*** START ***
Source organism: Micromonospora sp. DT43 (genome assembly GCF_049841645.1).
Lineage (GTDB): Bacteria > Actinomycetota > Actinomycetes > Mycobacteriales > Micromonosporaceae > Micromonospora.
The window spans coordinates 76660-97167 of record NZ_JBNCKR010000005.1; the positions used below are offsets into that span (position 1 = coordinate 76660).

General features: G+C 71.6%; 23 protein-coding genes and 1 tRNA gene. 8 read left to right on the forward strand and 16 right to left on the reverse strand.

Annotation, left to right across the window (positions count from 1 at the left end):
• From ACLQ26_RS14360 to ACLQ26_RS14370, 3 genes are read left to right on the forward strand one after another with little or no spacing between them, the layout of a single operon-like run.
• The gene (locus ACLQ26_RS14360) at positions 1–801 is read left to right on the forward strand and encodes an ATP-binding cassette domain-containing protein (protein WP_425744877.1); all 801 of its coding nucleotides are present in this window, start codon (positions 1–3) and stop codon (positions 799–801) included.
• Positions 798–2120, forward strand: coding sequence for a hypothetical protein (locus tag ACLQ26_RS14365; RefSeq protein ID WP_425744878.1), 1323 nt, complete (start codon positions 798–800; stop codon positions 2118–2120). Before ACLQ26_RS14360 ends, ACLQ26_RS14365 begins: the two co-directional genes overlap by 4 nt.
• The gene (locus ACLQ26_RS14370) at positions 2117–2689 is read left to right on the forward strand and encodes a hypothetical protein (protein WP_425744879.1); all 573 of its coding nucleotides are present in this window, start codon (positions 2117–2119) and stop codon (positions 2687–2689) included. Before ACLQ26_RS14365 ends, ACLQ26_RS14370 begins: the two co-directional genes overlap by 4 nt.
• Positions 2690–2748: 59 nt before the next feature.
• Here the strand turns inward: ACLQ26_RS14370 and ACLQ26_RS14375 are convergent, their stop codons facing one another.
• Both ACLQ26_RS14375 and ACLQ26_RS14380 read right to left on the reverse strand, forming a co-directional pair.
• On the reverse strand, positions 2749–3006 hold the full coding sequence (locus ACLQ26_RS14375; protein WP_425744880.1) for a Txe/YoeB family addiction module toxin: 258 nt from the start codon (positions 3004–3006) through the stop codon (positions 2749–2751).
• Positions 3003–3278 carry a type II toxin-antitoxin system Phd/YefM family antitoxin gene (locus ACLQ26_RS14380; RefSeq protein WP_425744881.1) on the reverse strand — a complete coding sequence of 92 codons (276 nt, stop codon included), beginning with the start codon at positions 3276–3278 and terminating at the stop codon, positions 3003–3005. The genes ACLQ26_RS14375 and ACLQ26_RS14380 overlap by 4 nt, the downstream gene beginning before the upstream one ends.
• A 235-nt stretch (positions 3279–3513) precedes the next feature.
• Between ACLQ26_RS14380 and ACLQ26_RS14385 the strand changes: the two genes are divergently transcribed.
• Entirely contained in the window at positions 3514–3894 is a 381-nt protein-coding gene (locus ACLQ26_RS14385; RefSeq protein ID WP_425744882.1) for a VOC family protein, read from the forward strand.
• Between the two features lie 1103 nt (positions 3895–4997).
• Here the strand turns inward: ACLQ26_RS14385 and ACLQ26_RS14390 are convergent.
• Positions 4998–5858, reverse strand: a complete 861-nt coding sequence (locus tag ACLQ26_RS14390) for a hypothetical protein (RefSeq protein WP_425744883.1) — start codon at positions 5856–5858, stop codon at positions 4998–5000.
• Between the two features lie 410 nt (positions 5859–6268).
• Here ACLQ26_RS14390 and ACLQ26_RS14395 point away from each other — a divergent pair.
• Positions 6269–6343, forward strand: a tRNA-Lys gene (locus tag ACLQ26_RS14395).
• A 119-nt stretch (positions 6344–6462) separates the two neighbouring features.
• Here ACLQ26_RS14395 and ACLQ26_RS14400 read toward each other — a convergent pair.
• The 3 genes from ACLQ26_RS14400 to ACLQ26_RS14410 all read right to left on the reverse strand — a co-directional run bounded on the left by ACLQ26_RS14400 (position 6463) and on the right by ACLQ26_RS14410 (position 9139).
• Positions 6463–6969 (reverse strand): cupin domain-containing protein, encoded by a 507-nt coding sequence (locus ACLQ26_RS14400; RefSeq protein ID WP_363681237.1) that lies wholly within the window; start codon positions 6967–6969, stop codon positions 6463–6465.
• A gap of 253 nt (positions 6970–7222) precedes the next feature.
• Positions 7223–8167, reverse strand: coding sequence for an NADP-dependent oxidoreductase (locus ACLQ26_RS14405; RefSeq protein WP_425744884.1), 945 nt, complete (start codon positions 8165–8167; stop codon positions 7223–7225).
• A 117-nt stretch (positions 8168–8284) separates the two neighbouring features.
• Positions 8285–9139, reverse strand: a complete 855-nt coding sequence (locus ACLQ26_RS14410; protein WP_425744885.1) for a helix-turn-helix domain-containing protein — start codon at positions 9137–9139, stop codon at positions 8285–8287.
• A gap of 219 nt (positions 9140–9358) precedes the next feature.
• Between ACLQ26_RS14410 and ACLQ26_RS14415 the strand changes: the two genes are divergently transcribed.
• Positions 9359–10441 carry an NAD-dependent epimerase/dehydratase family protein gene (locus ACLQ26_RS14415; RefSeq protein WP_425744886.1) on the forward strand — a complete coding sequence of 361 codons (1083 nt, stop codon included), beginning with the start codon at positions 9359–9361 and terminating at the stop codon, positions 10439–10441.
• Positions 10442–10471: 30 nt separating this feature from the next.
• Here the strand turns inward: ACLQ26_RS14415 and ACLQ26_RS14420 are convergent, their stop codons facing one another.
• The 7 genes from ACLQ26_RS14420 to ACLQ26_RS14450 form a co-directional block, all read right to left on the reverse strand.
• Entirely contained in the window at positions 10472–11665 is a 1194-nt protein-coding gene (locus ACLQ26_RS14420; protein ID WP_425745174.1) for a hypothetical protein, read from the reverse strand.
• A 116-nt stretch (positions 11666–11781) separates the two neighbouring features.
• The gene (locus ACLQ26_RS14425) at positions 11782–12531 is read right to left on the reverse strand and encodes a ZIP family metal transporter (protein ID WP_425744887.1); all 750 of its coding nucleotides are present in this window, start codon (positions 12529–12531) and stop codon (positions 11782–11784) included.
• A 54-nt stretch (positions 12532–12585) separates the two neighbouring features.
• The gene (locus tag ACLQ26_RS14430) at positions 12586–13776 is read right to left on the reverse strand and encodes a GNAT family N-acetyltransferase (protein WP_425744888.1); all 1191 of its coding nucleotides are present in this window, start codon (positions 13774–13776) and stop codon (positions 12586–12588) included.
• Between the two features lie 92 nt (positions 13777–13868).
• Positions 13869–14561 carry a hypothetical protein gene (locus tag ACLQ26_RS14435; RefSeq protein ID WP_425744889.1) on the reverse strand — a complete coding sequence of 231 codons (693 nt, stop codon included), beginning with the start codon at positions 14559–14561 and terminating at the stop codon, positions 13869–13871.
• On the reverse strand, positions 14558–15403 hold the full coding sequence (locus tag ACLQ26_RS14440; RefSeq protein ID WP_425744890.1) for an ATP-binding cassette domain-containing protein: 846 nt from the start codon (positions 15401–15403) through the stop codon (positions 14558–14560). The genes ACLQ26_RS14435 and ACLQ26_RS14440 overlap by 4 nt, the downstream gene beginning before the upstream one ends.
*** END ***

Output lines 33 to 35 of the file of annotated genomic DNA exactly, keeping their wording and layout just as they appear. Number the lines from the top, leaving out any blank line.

• Between ACLQ26_RS14410 and ACLQ26_RS14415 the strand changes: the two genes are divergently transcribed.
• Positions 9359–10441 carry an NAD-dependent epimerase/dehydratase family protein gene (locus ACLQ26_RS14415; RefSeq protein WP_425744886.1) on the forward strand — a complete coding sequence of 361 codons (1083 nt, stop codon included), beginning with the start codon at positions 9359–9361 and terminating at the stop codon, positions 10439–10441.
• Positions 10442–10471: 30 nt separating this feature from the next.